Three ways to lighten up

Eating well - March 2005


Virginia Van Vynckt


In January, just as we all reeled from holiday food stupor and vowed to feed ourselves and our kids nothing but spinach for the rest of the year, the U.S. Department of Health and Human Services released the latest version of its dietary guidelines for America.

But the rapidly rising increase in childhood obesity—obesity in young people has doubled in the last 20 years, according to the American Academy of Family Physicians—may serve as a wake-up call to the food industry and parents. Children who are obese now and stay obese into adulthood will face increased risks of diseases such as diabetes, heart disease and arthritis earlier in life.

The new federal dietary guidelines emphasize three factors in children’s nutrition:

Eat more fresh foods

For the average 7- to 10-year-old, the recommendation works out to about 2½ cups of vegetables and 2 cups of fruit per day. For children, a higher percentage of that amount is likely to be fruit. It’s easier to get kids to eat bananas than green beans. The guidelines also advise that kids get half of their grains as whole grains.

Get more exercise

For children, the guidelines say at least 60 minutes of activity daily. That means less PlayStation and more basketball, less instant-messaging and more bike riding, less time in front of the TV and more time taking family walks.

Cut back on sugar

The government has not set a daily value or even a precise recommended amount for added sugars, but just says to take it easy on the sweets.

A study published in the February issue of Pediatrics points to sweet drinks—including all-natural fruit juices—as another culprit in the battle of our bulging kids. The effect of the additional sugar children get from soda, fruit drinks and other sweetened drinks is particularly serious in children who already are overweight or in danger of being overweight. The research suggests kids would be better off eating a piece of fruit and drinking only water and milk.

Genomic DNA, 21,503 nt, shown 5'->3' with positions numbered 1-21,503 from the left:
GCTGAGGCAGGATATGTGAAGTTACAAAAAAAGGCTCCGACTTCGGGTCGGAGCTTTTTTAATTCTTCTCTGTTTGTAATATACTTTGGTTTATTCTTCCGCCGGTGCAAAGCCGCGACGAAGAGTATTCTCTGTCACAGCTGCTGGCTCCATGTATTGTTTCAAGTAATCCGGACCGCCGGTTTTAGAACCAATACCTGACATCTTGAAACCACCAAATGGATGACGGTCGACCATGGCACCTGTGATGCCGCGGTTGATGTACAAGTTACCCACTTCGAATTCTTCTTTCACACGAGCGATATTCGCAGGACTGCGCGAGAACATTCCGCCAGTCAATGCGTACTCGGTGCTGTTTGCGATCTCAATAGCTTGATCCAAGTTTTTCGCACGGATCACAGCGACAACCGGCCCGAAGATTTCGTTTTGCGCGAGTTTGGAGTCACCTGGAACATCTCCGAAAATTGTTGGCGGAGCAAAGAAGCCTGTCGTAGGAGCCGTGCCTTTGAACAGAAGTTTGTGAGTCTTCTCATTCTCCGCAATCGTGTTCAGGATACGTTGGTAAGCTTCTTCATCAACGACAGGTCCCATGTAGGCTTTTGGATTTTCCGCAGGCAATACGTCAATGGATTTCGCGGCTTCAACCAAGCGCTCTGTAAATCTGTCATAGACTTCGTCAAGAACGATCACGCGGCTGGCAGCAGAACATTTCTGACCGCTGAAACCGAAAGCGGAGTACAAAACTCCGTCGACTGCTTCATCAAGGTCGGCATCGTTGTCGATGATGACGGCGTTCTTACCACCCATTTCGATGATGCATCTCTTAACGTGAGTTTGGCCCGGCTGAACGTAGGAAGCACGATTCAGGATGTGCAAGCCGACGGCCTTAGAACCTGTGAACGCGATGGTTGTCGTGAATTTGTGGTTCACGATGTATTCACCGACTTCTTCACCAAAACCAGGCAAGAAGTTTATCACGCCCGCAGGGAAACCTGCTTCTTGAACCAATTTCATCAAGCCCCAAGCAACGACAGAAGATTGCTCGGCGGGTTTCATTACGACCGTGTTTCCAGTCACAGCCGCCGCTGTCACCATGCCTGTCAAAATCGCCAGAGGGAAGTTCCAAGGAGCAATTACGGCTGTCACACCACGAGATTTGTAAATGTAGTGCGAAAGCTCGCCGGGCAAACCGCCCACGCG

Just after the government released its guidelines, Kraft Foods, maker of Oreos and Oscar Mayer lunchmeats, announced plans to curb advertising of snack foods to kids under the age of 12—at least in traditional media (the Internet games stay). And General Mills, maker of Cheerios, Trix and Lucky Charms, has converted all of its cereals into whole-grain products.

On the family front, it’s time to scrutinize eating habits and recipes to see where they might be made healthier. Recently, I revamped our favorite family recipe to be lower in added sugar, heavier in blueberries and richer in fiber. My kids still love these muffins. Virginia Van Vynckt, mother of two, has written extensively about food and nutrition, and is the author of Feed Your Kids Right the Lazy Way.




1¼ cups all-purpose flour ¾ cup oat flour (see note) 1 tablespoon baking powder ¼ teaspoon salt ¼ teaspoon ground nutmeg ½ cup sugar 2 eggs ¼ cup canola or vegetable oil ¾ to 1 cup lowfat or nonfat milk 

1½ to 2 cups blueberries (fresh or frozen, thawed) Line a 12-cup muffin tin with paper cupcake liners. Preheat the oven to 375 degrees. In a large bowl, thoroughly stir together the flours, baking powder, salt, nutmeg and sugar. Stir in the eggs, oil and enough milk to make a thick (but not too stiff) batter. Gently stir in the blueberries. Spoon batter into the paper-lined muffin pan, about ¾ full. Bake for 20 to 25 minutes, or until muffins are pale golden on top and a toothpick inserted into the center comes out clean. These are best served warm, but also freeze well. Makes 1 dozen muffins. Note: Many supermarkets carry whole-grain oat flour in the health food section, and it’s available at many natural food stores. You can easily make your own oat flour by grinding oats (old fashioned or quick, not instant) in a blender or food processor. If oat flour is unavailable, substitute whole-wheat flour.

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